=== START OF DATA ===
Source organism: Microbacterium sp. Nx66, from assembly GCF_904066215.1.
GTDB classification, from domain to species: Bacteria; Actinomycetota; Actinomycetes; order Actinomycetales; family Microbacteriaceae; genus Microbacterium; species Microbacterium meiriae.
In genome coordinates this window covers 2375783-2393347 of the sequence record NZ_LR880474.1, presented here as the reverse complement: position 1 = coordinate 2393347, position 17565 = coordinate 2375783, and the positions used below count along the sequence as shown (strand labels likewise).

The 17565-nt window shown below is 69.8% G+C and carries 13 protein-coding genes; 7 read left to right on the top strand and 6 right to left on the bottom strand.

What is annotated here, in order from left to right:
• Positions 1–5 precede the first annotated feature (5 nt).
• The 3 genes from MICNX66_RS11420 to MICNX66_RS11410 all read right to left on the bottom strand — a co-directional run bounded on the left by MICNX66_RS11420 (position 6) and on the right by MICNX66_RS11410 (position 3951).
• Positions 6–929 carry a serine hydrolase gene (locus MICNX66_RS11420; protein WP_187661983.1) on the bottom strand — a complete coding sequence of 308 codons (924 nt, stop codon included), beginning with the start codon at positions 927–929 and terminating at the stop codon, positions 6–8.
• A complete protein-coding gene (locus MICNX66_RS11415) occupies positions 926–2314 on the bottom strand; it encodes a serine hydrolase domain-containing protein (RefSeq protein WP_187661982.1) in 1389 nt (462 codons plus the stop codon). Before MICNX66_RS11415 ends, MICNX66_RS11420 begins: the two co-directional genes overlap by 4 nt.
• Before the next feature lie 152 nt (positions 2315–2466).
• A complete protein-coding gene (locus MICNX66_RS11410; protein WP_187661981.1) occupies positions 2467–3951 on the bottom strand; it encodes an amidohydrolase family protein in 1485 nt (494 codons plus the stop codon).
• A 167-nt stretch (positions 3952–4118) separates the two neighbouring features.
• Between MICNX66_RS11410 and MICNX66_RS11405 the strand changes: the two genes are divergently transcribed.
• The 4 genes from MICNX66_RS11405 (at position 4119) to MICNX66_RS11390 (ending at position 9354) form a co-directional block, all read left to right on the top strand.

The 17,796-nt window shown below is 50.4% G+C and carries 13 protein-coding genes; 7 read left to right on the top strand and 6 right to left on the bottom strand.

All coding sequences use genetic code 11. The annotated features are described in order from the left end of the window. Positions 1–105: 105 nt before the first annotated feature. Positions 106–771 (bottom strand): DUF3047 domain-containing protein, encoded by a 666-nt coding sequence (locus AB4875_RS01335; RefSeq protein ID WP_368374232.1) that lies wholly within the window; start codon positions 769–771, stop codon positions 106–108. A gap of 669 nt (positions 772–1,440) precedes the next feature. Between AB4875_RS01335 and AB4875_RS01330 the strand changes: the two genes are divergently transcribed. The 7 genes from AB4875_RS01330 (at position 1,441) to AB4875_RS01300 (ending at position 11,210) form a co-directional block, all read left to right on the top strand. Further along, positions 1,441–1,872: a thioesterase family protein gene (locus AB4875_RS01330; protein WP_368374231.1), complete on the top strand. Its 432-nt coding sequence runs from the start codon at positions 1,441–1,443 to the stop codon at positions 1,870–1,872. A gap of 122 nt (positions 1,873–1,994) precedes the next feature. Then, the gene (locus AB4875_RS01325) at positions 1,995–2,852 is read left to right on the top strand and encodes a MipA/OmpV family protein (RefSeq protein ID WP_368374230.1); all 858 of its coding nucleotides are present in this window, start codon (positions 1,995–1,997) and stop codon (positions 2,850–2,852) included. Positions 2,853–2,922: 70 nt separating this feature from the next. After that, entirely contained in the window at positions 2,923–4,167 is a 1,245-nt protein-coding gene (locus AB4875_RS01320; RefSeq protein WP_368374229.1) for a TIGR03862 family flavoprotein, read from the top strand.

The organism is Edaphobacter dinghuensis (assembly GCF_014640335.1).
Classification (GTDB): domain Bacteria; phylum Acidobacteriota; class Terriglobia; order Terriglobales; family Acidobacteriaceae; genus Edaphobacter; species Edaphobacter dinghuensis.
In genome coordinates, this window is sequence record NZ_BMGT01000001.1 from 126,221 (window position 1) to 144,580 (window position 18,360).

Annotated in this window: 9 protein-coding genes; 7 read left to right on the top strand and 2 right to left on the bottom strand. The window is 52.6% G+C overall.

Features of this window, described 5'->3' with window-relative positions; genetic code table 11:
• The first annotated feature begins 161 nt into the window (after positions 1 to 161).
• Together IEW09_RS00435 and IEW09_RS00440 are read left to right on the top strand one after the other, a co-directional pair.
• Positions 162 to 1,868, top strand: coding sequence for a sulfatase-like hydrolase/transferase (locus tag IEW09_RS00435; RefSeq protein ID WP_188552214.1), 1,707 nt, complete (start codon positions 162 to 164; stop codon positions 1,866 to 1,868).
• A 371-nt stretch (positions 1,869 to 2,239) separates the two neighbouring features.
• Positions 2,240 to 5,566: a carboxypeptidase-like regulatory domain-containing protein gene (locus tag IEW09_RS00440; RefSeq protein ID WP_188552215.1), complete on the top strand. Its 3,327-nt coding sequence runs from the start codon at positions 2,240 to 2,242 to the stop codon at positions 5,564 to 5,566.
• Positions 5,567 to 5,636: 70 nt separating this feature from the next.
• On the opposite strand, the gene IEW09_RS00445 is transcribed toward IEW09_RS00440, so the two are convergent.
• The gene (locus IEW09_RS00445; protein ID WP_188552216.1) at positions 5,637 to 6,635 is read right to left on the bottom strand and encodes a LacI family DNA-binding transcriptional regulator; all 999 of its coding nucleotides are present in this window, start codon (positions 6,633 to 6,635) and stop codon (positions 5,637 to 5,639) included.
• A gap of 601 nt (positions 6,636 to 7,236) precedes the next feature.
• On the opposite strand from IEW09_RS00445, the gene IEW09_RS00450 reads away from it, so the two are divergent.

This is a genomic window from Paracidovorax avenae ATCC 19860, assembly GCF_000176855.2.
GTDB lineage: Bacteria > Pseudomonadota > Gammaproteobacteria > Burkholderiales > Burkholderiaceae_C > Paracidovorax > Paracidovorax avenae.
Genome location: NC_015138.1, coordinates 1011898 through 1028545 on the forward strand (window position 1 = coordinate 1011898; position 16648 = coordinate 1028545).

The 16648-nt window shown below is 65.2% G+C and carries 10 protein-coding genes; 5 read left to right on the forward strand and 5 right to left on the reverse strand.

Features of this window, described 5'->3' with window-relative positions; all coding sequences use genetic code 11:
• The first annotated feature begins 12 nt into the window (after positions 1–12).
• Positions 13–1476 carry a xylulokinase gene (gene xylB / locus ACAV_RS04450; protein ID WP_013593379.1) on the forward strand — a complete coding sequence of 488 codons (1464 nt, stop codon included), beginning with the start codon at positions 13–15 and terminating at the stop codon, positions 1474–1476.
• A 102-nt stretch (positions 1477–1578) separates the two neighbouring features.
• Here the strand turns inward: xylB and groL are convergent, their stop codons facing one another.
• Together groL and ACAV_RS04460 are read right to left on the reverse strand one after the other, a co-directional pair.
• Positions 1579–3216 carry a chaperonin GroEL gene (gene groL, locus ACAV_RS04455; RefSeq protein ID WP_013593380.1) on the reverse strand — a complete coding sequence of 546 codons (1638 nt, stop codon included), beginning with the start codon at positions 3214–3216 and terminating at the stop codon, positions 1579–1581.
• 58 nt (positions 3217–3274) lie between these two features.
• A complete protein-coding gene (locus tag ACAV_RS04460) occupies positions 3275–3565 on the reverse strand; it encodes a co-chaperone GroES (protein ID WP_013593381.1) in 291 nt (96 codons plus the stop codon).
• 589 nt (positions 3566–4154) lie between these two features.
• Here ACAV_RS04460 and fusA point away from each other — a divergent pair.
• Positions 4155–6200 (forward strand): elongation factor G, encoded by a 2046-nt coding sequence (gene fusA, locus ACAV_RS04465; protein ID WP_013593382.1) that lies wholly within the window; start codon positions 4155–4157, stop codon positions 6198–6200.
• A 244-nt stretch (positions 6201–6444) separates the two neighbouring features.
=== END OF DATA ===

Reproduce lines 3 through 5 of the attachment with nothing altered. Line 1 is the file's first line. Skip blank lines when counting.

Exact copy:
In genome coordinates this window covers 2375783-2393347 of the sequence record NZ_LR880474.1, presented here as the reverse complement: position 1 = coordinate 2393347, position 17565 = coordinate 2375783, and the positions used below count along the sequence as shown (strand labels likewise).

The 17565-nt window shown below is 69.8% G+C and carries 13 protein-coding genes; 7 read left to right on the top strand and 6 right to left on the bottom strand.

What is annotated here, in order from left to right: